2005-01-20 12:56:08 UTC
aircraft, a plane that promises to revolutionise air travel and help
contribute to a doubling or perhaps even trebling of the number of people
flying over the next two decades. The historic moment was marked with a
rather grand ceremony at Airbus headquarters near Toulouse.
It was reminiscent of opening ceremonies for Olympic Games, complete with
dancers resembling angels, floating through blue smoke clouds; towering over
them a tall, god-like figure, exhorting the audience to "remind yourself
that everything is possible".
And then there were the four dancers representing the four European nations
that are backing the A380 project, each of them displaying the names of some
of their greatest creative minds: Einstein, Goethe, Goya, Gaudi, Victor
Hugo, Shakespeare and the Beatles.
But this was more than just brilliance by association: "It is a truly
magnificent human endeavour," declared France's President Jacques Chirac.
With an 80-metre wing span, the A380 is the largest civilian aircraft ever
built. "Now we see this final product and we are amazed," said UK Prime
Minister Tony Blair. "It is simply stunning."
For Airbus chief executive Noel Forgeard it was a moment to behold, and not
to be modest: "Under the name Airbus, Europe has written one of its most
beautiful pages of its history."
High-level corporate battles - fought both internally among Airbus
executives vying for position and externally against competitor Boeing -
would have to wait for another day.
And yet, the trade spat between the European Union and the United States did
rear its ugly head.
The US insists the repayable launch aid stumped up by Airbus's four
backers - France, Germany, the UK and Spain - is an illegal subsidy. The
Europeans complain about Washington's payments to Boeing.
For German Chancellor Gerhard Schroeder, Tuesday's ceremony was too good an
opportunity to miss for a slight dig at the US.
"There is the tradition of good old Europe that has made this possible," he
said defiantly, sounding almost triumphant as he deliberately redefined the
phrase previously used by US Defence Secretary Donald Rumsfeld.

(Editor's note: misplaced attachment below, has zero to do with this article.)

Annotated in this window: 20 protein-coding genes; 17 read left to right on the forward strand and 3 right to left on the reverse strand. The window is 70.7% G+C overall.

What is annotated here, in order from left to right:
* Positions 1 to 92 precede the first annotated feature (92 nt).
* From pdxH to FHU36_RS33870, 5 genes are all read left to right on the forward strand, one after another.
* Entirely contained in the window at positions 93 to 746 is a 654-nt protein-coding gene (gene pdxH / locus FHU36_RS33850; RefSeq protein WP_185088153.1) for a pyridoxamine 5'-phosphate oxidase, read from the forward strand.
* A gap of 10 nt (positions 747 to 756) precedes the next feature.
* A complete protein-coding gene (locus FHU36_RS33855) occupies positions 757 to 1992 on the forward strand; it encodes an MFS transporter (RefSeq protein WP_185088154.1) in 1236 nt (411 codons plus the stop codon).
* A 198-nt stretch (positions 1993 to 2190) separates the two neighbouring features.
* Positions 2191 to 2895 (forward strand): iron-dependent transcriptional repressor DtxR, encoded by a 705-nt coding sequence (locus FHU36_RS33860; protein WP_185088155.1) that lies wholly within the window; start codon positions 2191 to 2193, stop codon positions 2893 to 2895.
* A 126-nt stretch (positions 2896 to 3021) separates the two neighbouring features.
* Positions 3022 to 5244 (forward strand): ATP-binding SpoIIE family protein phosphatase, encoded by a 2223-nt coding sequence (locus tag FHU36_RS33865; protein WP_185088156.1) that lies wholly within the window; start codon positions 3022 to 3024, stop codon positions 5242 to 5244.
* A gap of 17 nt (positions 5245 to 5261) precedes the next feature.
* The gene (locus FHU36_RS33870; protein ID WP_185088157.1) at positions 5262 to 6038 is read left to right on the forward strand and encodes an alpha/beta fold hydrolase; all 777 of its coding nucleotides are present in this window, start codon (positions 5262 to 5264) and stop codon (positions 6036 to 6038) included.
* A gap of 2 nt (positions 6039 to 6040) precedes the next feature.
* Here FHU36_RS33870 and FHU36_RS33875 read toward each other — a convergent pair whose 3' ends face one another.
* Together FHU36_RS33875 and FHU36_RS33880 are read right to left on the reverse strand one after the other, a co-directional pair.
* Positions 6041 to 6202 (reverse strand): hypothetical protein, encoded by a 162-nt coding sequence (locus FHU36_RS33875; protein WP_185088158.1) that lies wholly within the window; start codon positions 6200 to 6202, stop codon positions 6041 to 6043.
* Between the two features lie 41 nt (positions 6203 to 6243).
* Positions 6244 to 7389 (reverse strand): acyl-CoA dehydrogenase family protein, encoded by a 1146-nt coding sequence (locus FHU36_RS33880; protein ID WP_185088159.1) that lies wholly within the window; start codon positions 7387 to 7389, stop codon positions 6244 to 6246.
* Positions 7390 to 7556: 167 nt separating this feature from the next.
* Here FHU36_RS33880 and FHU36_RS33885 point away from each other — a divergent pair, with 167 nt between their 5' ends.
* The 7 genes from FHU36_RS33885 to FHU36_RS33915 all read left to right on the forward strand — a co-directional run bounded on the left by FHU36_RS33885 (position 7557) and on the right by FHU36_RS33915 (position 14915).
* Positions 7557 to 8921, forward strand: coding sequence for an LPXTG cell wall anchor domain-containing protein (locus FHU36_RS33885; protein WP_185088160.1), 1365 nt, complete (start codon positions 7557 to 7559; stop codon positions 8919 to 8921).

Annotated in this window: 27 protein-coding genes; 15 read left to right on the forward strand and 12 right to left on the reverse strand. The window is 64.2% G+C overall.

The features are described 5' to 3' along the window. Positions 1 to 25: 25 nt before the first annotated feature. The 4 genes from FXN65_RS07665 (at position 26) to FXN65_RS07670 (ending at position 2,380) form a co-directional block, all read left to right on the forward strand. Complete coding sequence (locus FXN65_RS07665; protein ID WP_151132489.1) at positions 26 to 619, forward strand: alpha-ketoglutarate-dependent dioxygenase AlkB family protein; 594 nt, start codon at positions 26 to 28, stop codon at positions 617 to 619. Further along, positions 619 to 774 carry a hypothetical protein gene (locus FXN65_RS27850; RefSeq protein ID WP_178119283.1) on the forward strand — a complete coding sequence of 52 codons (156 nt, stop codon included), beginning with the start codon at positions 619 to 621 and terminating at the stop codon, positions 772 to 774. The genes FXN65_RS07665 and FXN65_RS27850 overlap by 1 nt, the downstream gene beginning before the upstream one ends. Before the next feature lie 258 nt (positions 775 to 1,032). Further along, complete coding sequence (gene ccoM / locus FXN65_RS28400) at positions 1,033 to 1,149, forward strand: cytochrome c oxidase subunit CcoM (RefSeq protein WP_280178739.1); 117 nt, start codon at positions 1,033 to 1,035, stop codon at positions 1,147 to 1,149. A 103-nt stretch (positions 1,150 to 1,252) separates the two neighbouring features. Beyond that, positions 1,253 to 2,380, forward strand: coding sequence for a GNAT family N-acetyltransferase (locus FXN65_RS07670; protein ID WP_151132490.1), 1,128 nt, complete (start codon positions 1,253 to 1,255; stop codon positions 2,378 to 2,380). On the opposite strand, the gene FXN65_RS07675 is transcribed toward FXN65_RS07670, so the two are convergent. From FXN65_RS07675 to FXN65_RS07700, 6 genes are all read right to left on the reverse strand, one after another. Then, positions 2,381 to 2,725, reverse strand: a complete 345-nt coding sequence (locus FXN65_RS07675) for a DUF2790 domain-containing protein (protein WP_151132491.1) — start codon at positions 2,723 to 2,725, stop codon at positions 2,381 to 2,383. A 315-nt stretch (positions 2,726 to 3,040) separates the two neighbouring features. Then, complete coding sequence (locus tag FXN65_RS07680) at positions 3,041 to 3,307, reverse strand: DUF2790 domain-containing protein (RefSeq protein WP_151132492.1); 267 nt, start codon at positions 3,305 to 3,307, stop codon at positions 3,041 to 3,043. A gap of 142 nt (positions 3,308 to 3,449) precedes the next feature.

And Mr Schroeder went further, making it clear that Europe would continue
backing Airbus, within the framework of international trade rules.
"We have done that in the past, we are doing it now, and we will do so in
the future," he said.
But the endorsements by the four heads of government and state were not the
only reasons why Mr Forgeard was happy.
He was also joined by the heads of the 14 airlines that have placed firm
orders for the A380.
Flanked by some of the world's most powerful air industry chief executives,
there was no end to the mutual backslapping.
"We shall make a family photo," Mr Forgeard declared as he lined up for the
unique picture. "Something like this will never happen again."
Each and everyone of the executives was keen to make his mark on this
Predictably, Virgin Atlantic chairman Sir Richard Branson, the only one of
them not wearing a tie, outdid them all with the most outlandish
Passengers on Virgin's A380s, he declared, would be able to go to the gym or
use the aeroplane's beauty parlour. There would be large bars, a casino and
even a few double-beds, he said, quipping about there being "two ways of
getting lucky" on a Virgin A380 flight.
Lufthansa's chief executive Wolfgang Mayrhuber was more sober in his praise
for the aircraft, insisting its arrival would be good news for Lufthansa's
customers, its shareholders and the environment.
Jolly green giant. Indeed, the A380 aircraft was widely hailed as an
environmentally friendly aircraft.
Airbus says the aeroplane burns 12% less fuel than its competitor, the
Boeing 747, largely due to its wing design and its use of lightweight
Again the politicians were prepared to stick their neck to back the Airbus
promise. "The A380 is the only commercial plane designed from the outset to
be environmentally friendly", said Mr Blair. "It consumes less than three
litres of fuel per passengers over 100km, a rate comparable to a modern
The A380 is also supposed to be a quiet aircraft, which will meet ever
tougher noise pollution requirements.
"London Heathrow has the most stringent noise regulation in the world," said
Singapore Airlines chief executive Chew Choon Seng. "This aircraft is able
to meet those requirements."
With all the hype, though, it is easy to forget that the politicians and
chief executives are talking about a prototype aircraft.
The A380 is a plane that has never left the runway. Its first flight is due
to take place this spring, and it should go into commercial service in 2006.
The new Airbus is a big plane; but big questions about its future have not
yet been answered.